4. Also, Anon,
      I'm not sure whether you are the same Anon who had concerns about abortion rates -- if so, you may find the research in my latest post reassuring. You can read it here:

    5. My second question is: would it be acceptable for the pro-open records proponents if the names and contact information on the birth certificate was redacted?

    6. It would not be acceptable to me to have the names of the original parents redacted from the legal document of birth. I believe basic identity is a human right, and the state should not be in the business of protecting people's secrecy from their own offspring. Privacy from friends and neighbors is one thing -- secrecy from the very person to whom you give birth is another. The act of birth by its very nature involves two people, and the rights of both must be respected. A baby is not a commodity or a blank slate; he or she comes with a unique DNA imprint, and no person should have the power, in my view, to subject another human being to a lifetime restraining order that prevents him or her from knowing his or her own personal history. Most mothers do not desire anonymity from their own offspring, as statistics from states that have reopened OBC access tell us. Please see my extended answer above -- adoptees should have the same civil right as every other human being, to apply for and receive their own legal documents of birth at the age of majority. Trust adults to behave like adults -- we do in every other realm of society except for adoption.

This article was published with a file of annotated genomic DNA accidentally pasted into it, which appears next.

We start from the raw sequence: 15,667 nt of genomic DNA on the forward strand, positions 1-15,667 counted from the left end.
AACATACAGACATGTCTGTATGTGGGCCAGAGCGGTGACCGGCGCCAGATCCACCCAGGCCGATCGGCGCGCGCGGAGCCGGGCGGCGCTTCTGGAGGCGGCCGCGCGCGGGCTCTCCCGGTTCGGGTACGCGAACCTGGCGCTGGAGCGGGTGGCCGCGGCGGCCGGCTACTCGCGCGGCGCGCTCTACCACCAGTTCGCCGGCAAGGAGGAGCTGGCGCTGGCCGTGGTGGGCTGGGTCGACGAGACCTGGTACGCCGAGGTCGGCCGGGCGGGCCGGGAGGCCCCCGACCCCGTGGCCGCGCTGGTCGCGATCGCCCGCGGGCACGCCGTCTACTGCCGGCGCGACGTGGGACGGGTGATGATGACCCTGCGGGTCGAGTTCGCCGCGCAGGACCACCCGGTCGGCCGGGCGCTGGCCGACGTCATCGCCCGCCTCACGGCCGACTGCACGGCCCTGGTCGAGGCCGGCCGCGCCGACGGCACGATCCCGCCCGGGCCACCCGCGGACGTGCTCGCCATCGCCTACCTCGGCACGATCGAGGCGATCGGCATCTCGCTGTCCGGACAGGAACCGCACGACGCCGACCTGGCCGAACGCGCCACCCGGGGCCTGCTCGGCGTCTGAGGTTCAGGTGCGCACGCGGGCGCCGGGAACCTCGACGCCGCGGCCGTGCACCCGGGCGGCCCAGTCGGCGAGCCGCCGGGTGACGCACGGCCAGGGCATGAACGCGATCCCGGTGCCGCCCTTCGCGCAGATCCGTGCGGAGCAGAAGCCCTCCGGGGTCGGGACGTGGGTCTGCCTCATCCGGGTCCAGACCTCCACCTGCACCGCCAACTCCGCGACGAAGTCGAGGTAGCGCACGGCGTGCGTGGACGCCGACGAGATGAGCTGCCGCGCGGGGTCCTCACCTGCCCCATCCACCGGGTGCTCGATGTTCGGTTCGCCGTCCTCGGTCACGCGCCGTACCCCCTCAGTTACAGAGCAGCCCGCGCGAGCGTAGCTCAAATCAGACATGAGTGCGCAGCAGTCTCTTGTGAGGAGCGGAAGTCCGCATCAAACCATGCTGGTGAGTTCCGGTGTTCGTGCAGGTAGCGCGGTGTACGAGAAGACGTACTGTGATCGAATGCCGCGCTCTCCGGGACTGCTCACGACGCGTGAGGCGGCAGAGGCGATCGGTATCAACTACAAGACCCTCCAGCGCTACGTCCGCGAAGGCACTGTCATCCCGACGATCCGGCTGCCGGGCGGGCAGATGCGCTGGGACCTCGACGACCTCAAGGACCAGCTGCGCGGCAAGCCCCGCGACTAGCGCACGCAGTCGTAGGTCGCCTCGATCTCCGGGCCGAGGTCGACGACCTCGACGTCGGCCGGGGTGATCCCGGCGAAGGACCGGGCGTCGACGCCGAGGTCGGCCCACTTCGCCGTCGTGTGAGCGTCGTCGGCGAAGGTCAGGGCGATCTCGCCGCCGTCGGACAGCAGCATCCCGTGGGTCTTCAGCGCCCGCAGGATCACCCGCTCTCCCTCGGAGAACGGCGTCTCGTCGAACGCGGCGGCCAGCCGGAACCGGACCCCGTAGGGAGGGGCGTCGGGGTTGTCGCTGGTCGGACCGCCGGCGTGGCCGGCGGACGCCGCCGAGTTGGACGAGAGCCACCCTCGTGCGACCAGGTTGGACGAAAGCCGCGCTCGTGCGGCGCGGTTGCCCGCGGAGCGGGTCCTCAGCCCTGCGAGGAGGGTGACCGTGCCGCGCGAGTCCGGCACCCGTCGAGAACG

6. The Alan Guttmacher Institute, which is not a conservative or pro-life organization, conducted a poll of more than 1,200 patients undergoing induced abortions at 11 large-scale abortion facilities in the United States.
    Among reasons provided to the women as part of the poll, the two most common selections were "Having a baby would dramatically change my life" (74%) and "I can't afford a baby now" (73%). Concerns about their own health were mentioned by only 13% of the women, while only 12% mentioned concerns about the baby's health, though only 3% and 4% respectively gave those as their primary reason for seeking abortion.
    Interestingly, only 14% indicated "husband or partner wants me to have an abortion" as a reason, down from 24% in a previous survey in 1987. This conflicts with research on women post-abortion, among whom 64% reported feeling pressured by others to abort.